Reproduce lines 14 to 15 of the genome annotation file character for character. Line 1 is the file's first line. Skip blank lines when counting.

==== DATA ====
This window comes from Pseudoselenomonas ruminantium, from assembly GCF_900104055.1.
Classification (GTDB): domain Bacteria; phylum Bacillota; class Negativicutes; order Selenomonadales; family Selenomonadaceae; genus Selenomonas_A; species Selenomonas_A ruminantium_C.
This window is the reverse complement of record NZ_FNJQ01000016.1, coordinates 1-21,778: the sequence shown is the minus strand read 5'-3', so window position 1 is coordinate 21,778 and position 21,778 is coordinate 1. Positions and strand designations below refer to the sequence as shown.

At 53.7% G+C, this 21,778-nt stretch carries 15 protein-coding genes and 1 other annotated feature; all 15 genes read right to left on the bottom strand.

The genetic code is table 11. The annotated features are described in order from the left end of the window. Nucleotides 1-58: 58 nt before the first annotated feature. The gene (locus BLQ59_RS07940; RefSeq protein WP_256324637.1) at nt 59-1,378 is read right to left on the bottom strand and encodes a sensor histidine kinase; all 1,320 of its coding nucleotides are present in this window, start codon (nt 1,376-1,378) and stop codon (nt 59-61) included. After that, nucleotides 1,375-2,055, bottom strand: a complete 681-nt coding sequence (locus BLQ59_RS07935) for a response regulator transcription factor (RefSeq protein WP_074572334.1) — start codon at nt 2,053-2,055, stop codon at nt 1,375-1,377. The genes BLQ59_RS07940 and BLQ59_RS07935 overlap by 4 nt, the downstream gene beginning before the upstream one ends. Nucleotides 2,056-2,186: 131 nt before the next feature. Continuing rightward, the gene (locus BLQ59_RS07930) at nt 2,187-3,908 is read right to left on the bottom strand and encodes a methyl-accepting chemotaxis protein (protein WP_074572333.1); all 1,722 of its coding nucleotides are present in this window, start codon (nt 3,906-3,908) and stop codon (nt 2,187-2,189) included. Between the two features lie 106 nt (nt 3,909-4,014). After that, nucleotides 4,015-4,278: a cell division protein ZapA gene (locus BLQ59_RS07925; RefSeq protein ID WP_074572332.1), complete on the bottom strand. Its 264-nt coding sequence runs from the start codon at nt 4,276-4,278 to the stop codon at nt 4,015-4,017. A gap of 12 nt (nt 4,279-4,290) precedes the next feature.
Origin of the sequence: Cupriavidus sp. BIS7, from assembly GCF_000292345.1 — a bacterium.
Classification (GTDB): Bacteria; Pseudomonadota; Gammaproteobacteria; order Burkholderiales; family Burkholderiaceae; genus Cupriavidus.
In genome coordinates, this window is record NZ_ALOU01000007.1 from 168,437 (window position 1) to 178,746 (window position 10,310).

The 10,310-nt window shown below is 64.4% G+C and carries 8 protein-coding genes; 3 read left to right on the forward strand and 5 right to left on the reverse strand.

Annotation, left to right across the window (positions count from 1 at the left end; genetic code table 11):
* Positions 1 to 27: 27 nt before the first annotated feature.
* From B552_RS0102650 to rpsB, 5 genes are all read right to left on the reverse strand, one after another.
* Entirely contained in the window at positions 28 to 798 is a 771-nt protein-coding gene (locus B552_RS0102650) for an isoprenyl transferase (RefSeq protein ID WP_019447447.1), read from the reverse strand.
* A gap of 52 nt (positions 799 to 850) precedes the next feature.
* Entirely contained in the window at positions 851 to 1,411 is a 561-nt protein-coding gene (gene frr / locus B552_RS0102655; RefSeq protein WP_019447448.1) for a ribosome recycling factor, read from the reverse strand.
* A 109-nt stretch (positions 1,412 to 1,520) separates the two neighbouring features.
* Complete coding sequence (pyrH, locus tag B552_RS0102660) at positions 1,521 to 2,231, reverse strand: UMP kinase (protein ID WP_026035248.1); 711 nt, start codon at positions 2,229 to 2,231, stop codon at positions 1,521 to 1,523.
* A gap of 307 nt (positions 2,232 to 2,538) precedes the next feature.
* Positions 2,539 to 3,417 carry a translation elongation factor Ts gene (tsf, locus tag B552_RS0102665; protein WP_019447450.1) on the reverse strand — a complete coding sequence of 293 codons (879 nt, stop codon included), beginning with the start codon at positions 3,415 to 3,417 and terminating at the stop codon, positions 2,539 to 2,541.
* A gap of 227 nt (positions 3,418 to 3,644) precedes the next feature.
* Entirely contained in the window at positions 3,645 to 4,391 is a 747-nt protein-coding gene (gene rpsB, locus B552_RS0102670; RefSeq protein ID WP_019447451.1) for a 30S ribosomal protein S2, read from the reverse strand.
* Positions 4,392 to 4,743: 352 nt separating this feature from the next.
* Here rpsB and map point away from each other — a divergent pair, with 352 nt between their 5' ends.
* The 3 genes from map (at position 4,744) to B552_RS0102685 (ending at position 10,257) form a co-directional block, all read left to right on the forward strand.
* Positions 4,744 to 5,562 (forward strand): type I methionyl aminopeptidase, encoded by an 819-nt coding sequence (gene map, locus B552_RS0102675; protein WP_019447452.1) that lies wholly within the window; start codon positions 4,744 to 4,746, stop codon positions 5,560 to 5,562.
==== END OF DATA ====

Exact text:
* A gap of 52 nt (positions 799 to 850) precedes the next feature.
* Entirely contained in the window at positions 851 to 1,411 is a 561-nt protein-coding gene (gene frr / locus B552_RS0102655; RefSeq protein WP_019447448.1) for a ribosome recycling factor, read from the reverse strand.